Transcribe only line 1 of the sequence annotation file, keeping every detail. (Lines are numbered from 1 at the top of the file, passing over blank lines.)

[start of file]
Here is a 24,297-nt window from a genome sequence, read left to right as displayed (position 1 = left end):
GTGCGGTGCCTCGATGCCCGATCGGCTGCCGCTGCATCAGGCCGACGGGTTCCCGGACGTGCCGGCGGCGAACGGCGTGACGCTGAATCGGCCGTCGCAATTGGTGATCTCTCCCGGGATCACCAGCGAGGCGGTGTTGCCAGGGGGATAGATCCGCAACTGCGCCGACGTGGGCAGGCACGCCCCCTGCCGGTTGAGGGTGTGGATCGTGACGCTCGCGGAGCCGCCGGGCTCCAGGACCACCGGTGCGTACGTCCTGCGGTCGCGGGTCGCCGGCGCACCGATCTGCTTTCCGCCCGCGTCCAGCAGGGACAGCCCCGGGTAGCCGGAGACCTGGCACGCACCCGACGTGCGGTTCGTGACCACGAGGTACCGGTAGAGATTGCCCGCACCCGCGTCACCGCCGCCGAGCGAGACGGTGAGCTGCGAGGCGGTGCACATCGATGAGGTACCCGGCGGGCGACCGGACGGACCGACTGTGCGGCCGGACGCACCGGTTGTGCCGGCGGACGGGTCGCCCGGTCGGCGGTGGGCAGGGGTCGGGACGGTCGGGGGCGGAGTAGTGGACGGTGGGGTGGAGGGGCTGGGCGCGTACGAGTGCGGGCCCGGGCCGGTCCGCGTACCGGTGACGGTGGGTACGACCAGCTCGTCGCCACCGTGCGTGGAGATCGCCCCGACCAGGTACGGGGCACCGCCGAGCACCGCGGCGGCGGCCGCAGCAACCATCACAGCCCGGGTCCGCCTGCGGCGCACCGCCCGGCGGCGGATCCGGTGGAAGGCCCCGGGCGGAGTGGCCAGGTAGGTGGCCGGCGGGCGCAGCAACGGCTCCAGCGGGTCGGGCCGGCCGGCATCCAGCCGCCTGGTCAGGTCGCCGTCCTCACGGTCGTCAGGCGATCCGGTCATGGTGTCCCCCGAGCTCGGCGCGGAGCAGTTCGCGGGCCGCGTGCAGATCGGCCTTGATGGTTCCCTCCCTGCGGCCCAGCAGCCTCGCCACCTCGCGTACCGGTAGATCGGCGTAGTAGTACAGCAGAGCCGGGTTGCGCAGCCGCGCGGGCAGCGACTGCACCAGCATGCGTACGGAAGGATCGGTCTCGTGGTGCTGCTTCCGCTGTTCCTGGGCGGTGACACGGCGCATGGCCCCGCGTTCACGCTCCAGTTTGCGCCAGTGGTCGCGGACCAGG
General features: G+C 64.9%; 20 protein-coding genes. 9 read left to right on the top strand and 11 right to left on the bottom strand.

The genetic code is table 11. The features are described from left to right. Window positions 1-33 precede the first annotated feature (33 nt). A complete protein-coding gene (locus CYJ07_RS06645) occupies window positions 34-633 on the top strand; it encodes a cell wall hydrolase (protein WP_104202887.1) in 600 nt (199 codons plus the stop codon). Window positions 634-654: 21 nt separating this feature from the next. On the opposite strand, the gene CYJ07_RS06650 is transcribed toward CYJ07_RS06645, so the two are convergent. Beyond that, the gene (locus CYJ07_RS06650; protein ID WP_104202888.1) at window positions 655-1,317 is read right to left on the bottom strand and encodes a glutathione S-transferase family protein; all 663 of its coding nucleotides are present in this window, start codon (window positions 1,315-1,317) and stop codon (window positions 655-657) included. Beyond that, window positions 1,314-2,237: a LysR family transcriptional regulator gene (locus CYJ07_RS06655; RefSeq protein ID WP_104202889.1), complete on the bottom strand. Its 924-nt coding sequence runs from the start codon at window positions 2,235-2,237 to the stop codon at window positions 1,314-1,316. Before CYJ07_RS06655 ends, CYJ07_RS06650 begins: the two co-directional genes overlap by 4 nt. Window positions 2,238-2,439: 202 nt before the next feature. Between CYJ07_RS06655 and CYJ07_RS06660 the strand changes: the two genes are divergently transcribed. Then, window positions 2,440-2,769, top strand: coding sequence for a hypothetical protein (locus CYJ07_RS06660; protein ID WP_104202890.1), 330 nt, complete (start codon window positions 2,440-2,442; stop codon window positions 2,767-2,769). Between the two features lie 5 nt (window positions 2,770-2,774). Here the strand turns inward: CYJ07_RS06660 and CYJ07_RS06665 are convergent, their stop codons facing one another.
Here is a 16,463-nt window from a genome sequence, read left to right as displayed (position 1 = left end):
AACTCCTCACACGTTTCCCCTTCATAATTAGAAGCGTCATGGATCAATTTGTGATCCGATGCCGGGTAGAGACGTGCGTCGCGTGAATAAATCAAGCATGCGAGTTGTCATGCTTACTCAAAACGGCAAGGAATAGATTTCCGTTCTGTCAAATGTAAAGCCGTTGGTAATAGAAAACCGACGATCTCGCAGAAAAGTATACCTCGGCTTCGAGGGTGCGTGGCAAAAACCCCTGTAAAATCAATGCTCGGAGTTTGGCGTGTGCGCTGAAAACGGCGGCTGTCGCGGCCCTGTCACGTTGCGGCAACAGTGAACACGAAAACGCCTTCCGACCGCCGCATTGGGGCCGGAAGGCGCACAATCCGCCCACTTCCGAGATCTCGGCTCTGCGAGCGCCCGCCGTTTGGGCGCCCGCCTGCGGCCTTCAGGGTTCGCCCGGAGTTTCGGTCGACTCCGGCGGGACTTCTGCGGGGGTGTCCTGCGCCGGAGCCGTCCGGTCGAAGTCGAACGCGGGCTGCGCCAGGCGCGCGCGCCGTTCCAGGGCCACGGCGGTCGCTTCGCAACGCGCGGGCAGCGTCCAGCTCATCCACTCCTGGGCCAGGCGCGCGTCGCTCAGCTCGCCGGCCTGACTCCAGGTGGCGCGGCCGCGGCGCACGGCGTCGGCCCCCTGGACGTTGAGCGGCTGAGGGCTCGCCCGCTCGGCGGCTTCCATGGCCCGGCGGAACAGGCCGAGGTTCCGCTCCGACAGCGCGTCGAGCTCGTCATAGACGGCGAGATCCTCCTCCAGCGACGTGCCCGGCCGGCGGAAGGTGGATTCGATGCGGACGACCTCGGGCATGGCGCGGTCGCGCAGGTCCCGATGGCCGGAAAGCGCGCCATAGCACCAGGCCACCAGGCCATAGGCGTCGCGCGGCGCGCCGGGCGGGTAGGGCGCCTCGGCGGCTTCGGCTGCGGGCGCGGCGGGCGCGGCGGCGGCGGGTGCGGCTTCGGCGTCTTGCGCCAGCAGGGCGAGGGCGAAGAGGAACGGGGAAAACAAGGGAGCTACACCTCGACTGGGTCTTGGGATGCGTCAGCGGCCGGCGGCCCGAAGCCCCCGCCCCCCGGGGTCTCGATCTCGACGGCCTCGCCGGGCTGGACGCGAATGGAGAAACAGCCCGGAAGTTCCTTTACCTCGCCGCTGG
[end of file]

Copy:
Here is a 24,297-nt window from a genome sequence, read left to right as displayed (position 1 = left end):